The spinal discs are the shock absorber of the spine. A regular physical exertion is necessary for the nutrient supply of the spinal disc. A targeted training which strengthens the muscles of the back and tummy is the best protection from diseases of the intervertebral discs. Sports such as tennis, golf or snowboarding are not to be considered as back-friendly. If you like such kinds of sport, you should prevent by doing regular back exercises.

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    Neck Pains

    Even athletes are not immune against problems in the area of the cervical spine and neck. A quick turn of the head during football, tennis or golf may result in stiffness in the neck. The subsequent relieving posture makes it even worse. Sports such as swimming breast stroke during which the head is overstretched are also harmful for the neck.

    Diagnosis
    If an additional radiating pain or disturbances of sensation in the arms occurs; a disc herniation in the cervical spine may be the cause. This can only be clarified by a magnetic resonance examination.

    Therapy
    Hot baths or sauna helps against a stiff neck. They stimulate circulation and relax the muscles. This positive effect is also achieved by using an infrared lamps or infrared cabin. ABC-plasters which are attached to the neck region also have proven helpful. Whilst deep sports massages have a disadvantageous effect, gentle and smoothing massage techniques in the neck area may ease muscle tensions. Osteopathy has also proven helpful. There is no need to avoid doing sports. But is has to be taken into consideration that intensive training could make the situation worse.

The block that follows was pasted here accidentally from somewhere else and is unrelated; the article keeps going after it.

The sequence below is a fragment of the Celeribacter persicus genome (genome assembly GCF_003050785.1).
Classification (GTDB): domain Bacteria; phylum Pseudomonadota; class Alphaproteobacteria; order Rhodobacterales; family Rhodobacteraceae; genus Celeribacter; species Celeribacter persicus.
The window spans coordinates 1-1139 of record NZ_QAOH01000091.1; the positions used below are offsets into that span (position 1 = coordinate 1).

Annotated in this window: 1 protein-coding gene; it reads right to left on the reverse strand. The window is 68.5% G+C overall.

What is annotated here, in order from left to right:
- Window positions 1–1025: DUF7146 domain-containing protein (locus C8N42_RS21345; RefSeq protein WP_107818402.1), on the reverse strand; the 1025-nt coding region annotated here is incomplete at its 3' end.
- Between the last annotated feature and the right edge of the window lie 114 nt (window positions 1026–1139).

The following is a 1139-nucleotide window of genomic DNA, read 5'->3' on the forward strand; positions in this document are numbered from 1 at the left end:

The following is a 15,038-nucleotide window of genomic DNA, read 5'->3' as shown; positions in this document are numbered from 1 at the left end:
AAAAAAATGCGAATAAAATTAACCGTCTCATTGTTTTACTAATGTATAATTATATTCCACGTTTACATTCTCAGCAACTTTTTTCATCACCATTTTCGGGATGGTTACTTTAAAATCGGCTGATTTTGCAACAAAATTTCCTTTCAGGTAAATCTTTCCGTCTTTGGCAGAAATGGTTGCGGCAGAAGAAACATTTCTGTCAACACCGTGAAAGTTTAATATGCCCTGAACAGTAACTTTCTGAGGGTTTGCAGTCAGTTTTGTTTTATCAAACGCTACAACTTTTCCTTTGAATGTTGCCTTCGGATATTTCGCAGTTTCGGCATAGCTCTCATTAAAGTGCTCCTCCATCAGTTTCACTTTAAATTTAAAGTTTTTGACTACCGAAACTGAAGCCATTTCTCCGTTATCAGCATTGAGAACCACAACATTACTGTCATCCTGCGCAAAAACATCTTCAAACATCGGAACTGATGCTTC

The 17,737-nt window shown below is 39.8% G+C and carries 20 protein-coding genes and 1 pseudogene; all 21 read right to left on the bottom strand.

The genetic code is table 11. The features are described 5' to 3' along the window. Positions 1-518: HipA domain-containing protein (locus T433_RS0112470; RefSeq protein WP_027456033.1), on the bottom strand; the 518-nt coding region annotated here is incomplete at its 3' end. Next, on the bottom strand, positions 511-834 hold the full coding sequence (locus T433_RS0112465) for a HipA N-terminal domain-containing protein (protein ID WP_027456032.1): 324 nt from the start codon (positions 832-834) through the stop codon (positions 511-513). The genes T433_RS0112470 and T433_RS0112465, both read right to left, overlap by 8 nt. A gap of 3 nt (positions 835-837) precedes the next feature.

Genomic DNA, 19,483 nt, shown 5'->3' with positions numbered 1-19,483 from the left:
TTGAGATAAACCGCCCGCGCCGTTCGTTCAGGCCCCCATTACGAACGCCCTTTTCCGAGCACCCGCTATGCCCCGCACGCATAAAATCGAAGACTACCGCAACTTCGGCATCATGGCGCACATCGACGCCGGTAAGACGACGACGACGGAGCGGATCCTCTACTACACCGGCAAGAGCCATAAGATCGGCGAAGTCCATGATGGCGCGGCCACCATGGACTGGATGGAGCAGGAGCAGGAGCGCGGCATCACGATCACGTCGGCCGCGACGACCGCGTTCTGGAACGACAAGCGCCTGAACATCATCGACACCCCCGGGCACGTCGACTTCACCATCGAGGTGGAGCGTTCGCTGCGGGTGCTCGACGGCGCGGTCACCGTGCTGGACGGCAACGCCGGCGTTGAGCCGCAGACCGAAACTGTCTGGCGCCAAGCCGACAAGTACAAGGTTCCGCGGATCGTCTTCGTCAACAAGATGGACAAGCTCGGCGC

Prevention
    Regular stretching of the neck muscles has a preventive effect. Please check if you have a poor posture in your everyday life and during sport. A good warm-up is also important – especially in the neck and shoulder area and right before doing sports. This is particularly important when playing tennis.

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    Injury of the hip

    Leisure athletes complain increasingly about pain in the area of the hip. This is attributed to the increasing exposure to rotational movements and jumping when doing trend sports. We can distinguish between acute injuries and overloading defects. The most common acute injuries are lacerations or avulsions of the acetabular labrum, traumatic cartilage damage or a crack of the central hip ligament. The most common overloading defects are a swelling and sensory overload of the mucosa (synovitis), a bone marrow oedema and a cartilage damage caused by abrasion.

    Diagnosis
    A precise clarification of the cause for the pain is possible by taking an x-ray and an additional magnetic resonance examination. In doing so possible bone marrow oedema can be diagnosed.

    Therapy
    An arthroscopy (joint imaging) is common in case of acute injuries of the hip joint. This is to be considered minimal-invasive for the patient. Small stitches are sufficient in order to remove the damaged tissue parts. In case of cartilage injuries of the hip an abrasion of the cartilage will be made. In case of overuse defects no surgical intervention is necessary. Particularly the magnetic resonance therapy (MBST) has proven useful (see also overuse defects). A quick regeneration of the tissue and a „repair“of cartilage damages are results of this innovative treatment. An extensive bone marrow oedema may be treated by infusions over a period of 5 days.